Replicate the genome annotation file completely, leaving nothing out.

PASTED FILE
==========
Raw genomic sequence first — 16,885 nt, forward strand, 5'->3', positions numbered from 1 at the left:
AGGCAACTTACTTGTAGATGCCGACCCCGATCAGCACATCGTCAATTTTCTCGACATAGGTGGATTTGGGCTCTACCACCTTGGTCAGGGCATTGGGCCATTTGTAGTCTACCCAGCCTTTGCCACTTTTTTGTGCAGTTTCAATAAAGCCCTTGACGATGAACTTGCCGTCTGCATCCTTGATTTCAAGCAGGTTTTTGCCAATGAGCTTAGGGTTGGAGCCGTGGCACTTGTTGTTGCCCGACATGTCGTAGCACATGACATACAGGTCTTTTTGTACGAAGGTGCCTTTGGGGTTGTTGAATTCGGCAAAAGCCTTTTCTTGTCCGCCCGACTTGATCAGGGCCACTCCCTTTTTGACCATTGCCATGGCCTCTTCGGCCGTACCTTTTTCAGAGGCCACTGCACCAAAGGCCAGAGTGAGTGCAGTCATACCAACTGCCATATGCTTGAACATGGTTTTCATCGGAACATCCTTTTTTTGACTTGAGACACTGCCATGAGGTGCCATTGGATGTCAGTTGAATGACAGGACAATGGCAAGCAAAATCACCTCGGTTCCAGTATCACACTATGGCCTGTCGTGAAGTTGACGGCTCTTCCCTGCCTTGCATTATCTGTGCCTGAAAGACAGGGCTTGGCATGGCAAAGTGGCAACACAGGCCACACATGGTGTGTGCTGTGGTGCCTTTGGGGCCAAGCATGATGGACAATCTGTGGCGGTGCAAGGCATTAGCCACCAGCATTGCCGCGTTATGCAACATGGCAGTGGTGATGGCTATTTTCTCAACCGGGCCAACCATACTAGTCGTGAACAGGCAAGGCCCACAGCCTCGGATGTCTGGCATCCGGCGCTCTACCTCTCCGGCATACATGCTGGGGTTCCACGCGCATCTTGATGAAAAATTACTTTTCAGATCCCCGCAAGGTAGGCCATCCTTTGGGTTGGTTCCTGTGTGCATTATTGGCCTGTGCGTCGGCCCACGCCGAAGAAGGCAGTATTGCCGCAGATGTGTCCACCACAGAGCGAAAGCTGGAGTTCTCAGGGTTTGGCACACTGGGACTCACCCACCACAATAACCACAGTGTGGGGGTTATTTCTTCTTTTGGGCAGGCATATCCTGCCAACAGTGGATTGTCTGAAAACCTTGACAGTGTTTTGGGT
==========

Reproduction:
Raw genomic sequence first — 16,885 nt, forward strand, 5'->3', positions numbered from 1 at the left:
AGGCAACTTACTTGTAGATGCCGACCCCGATCAGCACATCGTCAATTTTCTCGACATAGGTGGATTTGGGCTCTACCACCTTGGTCAGGGCATTGGGCCATTTGTAGTCTACCCAGCCTTTGCCACTTTTTTGTGCAGTTTCAATAAAGCCCTTGACGATGAACTTGCCGTCTGCATCCTTGATTTCAAGCAGGTTTTTGCCAATGAGCTTAGGGTTGGAGCCGTGGCACTTGTTGTTGCCCGACATGTCGTAGCACATGACATACAGGTCTTTTTGTACGAAGGTGCCTTTGGGGTTGTTGAATTCGGCAAAAGCCTTTTCTTGTCCGCCCGACTTGATCAGGGCCACTCCCTTTTTGACCATTGCCATGGCCTCTTCGGCCGTACCTTTTTCAGAGGCCACTGCACCAAAGGCCAGAGTGAGTGCAGTCATACCAACTGCCATATGCTTGAACATGGTTTTCATCGGAACATCCTTTTTTTGACTTGAGACACTGCCATGAGGTGCCATTGGATGTCAGTTGAATGACAGGACAATGGCAAGCAAAATCACCTCGGTTCCAGTATCACACTATGGCCTGTCGTGAAGTTGACGGCTCTTCCCTGCCTTGCATTATCTGTGCCTGAAAGACAGGGCTTGGCATGGCAAAGTGGCAACACAGGCCACACATGGTGTGTGCTGTGGTGCCTTTGGGGCCAAGCATGATGGACAATCTGTGGCGGTGCAAGGCATTAGCCACCAGCATTGCCGCGTTATGCAACATGGCAGTGGTGATGGCTATTTTCTCAACCGGGCCAACCATACTAGTCGTGAACAGGCAAGGCCCACAGCCTCGGATGTCTGGCATCCGGCGCTCTACCTCTCCGGCATACATGCTGGGGTTCCACGCGCATCTTGATGAAAAATTACTTTTCAGATCCCCGCAAGGTAGGCCATCCTTTGGGTTGGTTCCTGTGTGCATTATTGGCCTGTGCGTCGGCCCACGCCGAAGAAGGCAGTATTGCCGCAGATGTGTCCACCACAGAGCGAAAGCTGGAGTTCTCAGGGTTTGGCACACTGGGACTCACCCACCACAATAACCACAGTGTGGGGGTTATTTCTTCTTTTGGGCAGGCATATCCTGCCAACAGTGGATTGTCTGAAAACCTTGACAGTGTTTTGGGT